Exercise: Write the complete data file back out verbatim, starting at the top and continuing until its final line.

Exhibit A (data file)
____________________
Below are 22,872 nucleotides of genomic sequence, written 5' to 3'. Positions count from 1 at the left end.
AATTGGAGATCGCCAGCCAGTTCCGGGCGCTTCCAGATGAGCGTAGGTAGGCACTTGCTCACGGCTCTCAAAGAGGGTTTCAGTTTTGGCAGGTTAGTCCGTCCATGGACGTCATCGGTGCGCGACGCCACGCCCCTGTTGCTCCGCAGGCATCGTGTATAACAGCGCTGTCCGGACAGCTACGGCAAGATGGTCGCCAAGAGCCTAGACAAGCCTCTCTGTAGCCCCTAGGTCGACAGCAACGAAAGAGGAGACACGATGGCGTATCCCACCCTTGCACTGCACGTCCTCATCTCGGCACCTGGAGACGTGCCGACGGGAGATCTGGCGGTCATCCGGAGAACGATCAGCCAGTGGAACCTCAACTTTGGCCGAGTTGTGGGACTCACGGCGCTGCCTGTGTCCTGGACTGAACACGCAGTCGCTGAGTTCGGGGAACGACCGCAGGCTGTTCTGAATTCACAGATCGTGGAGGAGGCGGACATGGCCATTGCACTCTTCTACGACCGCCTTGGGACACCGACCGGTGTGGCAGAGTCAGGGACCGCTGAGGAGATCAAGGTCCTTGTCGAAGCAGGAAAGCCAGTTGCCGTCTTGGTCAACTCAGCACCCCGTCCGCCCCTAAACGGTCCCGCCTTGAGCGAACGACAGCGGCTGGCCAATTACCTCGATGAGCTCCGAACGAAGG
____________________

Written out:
Below are 22,872 nucleotides of genomic sequence, written 5' to 3'. Positions count from 1 at the left end.
AATTGGAGATCGCCAGCCAGTTCCGGGCGCTTCCAGATGAGCGTAGGTAGGCACTTGCTCACGGCTCTCAAAGAGGGTTTCAGTTTTGGCAGGTTAGTCCGTCCATGGACGTCATCGGTGCGCGACGCCACGCCCCTGTTGCTCCGCAGGCATCGTGTATAACAGCGCTGTCCGGACAGCTACGGCAAGATGGTCGCCAAGAGCCTAGACAAGCCTCTCTGTAGCCCCTAGGTCGACAGCAACGAAAGAGGAGACACGATGGCGTATCCCACCCTTGCACTGCACGTCCTCATCTCGGCACCTGGAGACGTGCCGACGGGAGATCTGGCGGTCATCCGGAGAACGATCAGCCAGTGGAACCTCAACTTTGGCCGAGTTGTGGGACTCACGGCGCTGCCTGTGTCCTGGACTGAACACGCAGTCGCTGAGTTCGGGGAACGACCGCAGGCTGTTCTGAATTCACAGATCGTGGAGGAGGCGGACATGGCCATTGCACTCTTCTACGACCGCCTTGGGACACCGACCGGTGTGGCAGAGTCAGGGACCGCTGAGGAGATCAAGGTCCTTGTCGAAGCAGGAAAGCCAGTTGCCGTCTTGGTCAACTCAGCACCCCGTCCGCCCCTAAACGGTCCCGCCTTGAGCGAACGACAGCGGCTGGCCAATTACCTCGATGAGCTCCGAACGAAGG